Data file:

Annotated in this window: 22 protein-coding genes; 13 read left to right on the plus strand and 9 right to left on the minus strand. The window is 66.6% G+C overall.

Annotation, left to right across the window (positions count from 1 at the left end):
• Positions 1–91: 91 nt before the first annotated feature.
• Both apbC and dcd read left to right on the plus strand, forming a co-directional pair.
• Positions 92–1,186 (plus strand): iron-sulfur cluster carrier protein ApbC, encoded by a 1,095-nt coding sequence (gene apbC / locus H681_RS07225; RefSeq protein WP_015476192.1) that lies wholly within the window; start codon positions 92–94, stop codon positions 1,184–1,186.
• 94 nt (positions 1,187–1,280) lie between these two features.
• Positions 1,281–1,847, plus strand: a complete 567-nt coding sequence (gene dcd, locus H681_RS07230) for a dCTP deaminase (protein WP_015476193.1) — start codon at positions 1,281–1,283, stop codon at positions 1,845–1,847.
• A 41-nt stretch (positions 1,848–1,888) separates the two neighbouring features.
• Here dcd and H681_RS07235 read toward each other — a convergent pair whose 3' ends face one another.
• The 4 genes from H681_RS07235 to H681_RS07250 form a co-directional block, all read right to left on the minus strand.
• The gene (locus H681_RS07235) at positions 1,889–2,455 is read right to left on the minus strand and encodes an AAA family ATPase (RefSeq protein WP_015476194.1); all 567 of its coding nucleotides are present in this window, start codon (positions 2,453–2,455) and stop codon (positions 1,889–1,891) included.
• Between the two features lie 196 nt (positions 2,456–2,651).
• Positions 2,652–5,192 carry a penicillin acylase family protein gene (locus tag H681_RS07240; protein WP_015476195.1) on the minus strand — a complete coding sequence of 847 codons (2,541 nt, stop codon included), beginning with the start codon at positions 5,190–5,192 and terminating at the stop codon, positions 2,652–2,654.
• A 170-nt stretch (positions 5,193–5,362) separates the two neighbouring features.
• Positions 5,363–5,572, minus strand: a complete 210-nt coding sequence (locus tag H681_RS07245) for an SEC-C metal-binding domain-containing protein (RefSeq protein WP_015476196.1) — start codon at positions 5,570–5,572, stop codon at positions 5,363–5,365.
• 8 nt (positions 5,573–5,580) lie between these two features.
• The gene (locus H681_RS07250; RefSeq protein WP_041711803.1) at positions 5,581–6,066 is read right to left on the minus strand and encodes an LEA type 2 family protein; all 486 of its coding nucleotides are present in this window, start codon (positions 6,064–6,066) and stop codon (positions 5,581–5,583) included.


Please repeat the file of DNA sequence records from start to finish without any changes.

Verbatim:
Annotated in this window: 22 protein-coding genes; 13 read left to right on the plus strand and 9 right to left on the minus strand. The window is 66.6% G+C overall.

Annotation, left to right across the window (positions count from 1 at the left end):
• Positions 1–91: 91 nt before the first annotated feature.
• Both apbC and dcd read left to right on the plus strand, forming a co-directional pair.
• Positions 92–1,186 (plus strand): iron-sulfur cluster carrier protein ApbC, encoded by a 1,095-nt coding sequence (gene apbC / locus H681_RS07225; RefSeq protein WP_015476192.1) that lies wholly within the window; start codon positions 92–94, stop codon positions 1,184–1,186.
• 94 nt (positions 1,187–1,280) lie between these two features.
• Positions 1,281–1,847, plus strand: a complete 567-nt coding sequence (gene dcd, locus H681_RS07230) for a dCTP deaminase (protein WP_015476193.1) — start codon at positions 1,281–1,283, stop codon at positions 1,845–1,847.
• A 41-nt stretch (positions 1,848–1,888) separates the two neighbouring features.
• Here dcd and H681_RS07235 read toward each other — a convergent pair whose 3' ends face one another.
• The 4 genes from H681_RS07235 to H681_RS07250 form a co-directional block, all read right to left on the minus strand.
• The gene (locus H681_RS07235) at positions 1,889–2,455 is read right to left on the minus strand and encodes an AAA family ATPase (RefSeq protein WP_015476194.1); all 567 of its coding nucleotides are present in this window, start codon (positions 2,453–2,455) and stop codon (positions 1,889–1,891) included.
• Between the two features lie 196 nt (positions 2,456–2,651).
• Positions 2,652–5,192 carry a penicillin acylase family protein gene (locus tag H681_RS07240; protein WP_015476195.1) on the minus strand — a complete coding sequence of 847 codons (2,541 nt, stop codon included), beginning with the start codon at positions 5,190–5,192 and terminating at the stop codon, positions 2,652–2,654.
• A 170-nt stretch (positions 5,193–5,362) separates the two neighbouring features.
• Positions 5,363–5,572, minus strand: a complete 210-nt coding sequence (locus tag H681_RS07245) for an SEC-C metal-binding domain-containing protein (RefSeq protein WP_015476196.1) — start codon at positions 5,570–5,572, stop codon at positions 5,363–5,365.
• 8 nt (positions 5,573–5,580) lie between these two features.
• The gene (locus H681_RS07250; RefSeq protein WP_041711803.1) at positions 5,581–6,066 is read right to left on the minus strand and encodes an LEA type 2 family protein; all 486 of its coding nucleotides are present in this window, start codon (positions 6,064–6,066) and stop codon (positions 5,581–5,583) included.